Renovation shows are all the rage on TV these days. A quick mental count across free-to-air and subscription television offerings brings at least five or six front of mind. You know the ones. Shows such as The Block, House Rules, Love it or List it, Selling Houses Australia and even the resurrected and Gogglebox-panned Changing Rooms. There’s no shortage and clearly, Aussies love their renovations.
Which begs the question, what is it about it that we love? Do we engage with the characters, their personal lives and the inevitable break-ups-and-make-ups that happen week-to-week on The Block once a nail is hammered out of place? Or are we really in it just to see why a room is being designed the way it is? Why put that bathtub there? Why that shade of ochre for the laundry? Why are there plants growing above the shower? Is it entertainment or a chance to quietly peer over the proverbial fence and critique the reno attempts of others?
Or does it genuinely give us ideas for our own renovation projects? If we see Kerrie and Spence from The Block investigating custom joinery options and how they can tailor furniture to fit specific spaces while retaining full functionality, it makes you wonder how you can fit that somewhere in your own home. We’re always looking to improve our block or keep up with the Joneses somehow. So then, when the ads come on, loaded with renovation companies, hardware stores and tradespeople, the ideas in our head then turn to ‘who should we go with’ and ‘can we afford it?’
There are some subtle and major differences when it comes to preparing to renovate a hotel. Like on TV, devising and planning that hot new look in guest rooms and public spaces such as the lobby requires expert assistance and planning. This is where you need an expert team by your side.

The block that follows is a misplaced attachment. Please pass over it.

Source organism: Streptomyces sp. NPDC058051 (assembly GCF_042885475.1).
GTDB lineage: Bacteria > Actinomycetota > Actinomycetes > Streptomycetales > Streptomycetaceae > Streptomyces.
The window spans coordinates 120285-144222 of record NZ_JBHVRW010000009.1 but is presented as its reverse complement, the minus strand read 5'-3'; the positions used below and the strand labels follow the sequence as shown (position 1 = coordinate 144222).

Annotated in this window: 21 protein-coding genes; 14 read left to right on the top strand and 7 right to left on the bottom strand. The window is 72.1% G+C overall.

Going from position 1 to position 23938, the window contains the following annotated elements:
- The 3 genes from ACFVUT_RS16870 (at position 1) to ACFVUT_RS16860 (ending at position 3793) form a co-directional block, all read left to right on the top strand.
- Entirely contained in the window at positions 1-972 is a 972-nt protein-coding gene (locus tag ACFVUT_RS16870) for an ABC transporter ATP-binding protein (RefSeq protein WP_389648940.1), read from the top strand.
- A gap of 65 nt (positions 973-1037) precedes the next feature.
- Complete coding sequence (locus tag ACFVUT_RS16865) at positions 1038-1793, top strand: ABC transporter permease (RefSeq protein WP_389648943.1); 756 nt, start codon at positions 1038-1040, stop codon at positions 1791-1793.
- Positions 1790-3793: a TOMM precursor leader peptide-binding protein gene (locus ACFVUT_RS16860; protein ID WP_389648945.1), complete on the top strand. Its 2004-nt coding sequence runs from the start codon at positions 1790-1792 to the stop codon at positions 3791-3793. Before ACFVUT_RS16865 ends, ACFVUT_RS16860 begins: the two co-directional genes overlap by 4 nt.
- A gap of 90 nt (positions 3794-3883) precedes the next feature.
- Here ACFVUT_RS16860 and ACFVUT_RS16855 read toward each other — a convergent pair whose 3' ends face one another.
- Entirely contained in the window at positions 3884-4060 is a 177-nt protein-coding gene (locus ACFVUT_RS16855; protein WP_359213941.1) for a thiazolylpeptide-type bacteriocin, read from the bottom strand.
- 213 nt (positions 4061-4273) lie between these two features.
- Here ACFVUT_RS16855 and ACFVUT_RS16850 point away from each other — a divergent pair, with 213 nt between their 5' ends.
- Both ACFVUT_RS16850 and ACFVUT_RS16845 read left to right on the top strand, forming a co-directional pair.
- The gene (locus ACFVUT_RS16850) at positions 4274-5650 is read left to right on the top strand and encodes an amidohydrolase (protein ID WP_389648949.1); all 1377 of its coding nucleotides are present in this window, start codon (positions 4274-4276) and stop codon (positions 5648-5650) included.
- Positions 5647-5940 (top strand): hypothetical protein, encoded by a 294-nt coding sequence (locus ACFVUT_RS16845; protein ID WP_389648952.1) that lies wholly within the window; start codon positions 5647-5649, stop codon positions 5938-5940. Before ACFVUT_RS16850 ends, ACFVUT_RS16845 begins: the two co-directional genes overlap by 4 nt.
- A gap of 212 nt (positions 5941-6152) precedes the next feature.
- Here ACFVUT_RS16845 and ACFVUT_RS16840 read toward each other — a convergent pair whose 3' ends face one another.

But unlike a private residence, where inconvenience may be limited only to the resident themselves as work is carried out on their own dwelling, renovating a hotel carries with it more commercial considerations. Hotels are just like any business – how does money come through the front door if there are no customers doing the same thing?
For this reason, renovating a hotel can take significantly longer than a standard house. And for a project such as a hotel, it’s critical to get the preparation stage right. A hotel, particularly a luxury hotel, cannot look like a construction site, so surreptitiously moving tools, equipment, materials and workers in and out can be like trying to pour smoke through a keyhole, but it has to be done.
Most hotels, particularly those in cities, struggle to identify a ‘quiet time’ when guests are not coming or going at a consistent rate. Sometimes, this can be during the short window of 10am to 2pm between check-out and check-in and in that time, you still need housekeeping staff going about their duties to prepare rooms for the next occupant.
Right from the start, parties must consider the visual impact of the works on both guests and the surrounding area. One solution can be found by installing floor-to-ceiling timber hoardings which, while not visually appealing despite the matching vinyl display to blend it in with the hotel’s exterior, can serve the job of keeping the public safe, blocking view of the work and acting as a noise barrier. Of course, factors such as the physical location of your hotel – whether in a city, suburbs or otherwise – and its proximity to residential areas that can make this task easier or more difficult.
It can be quite a juggling act but sometimes, the simplest solutions deliver the best results and give your transformation project the crucial momentum is needs right from the get-go.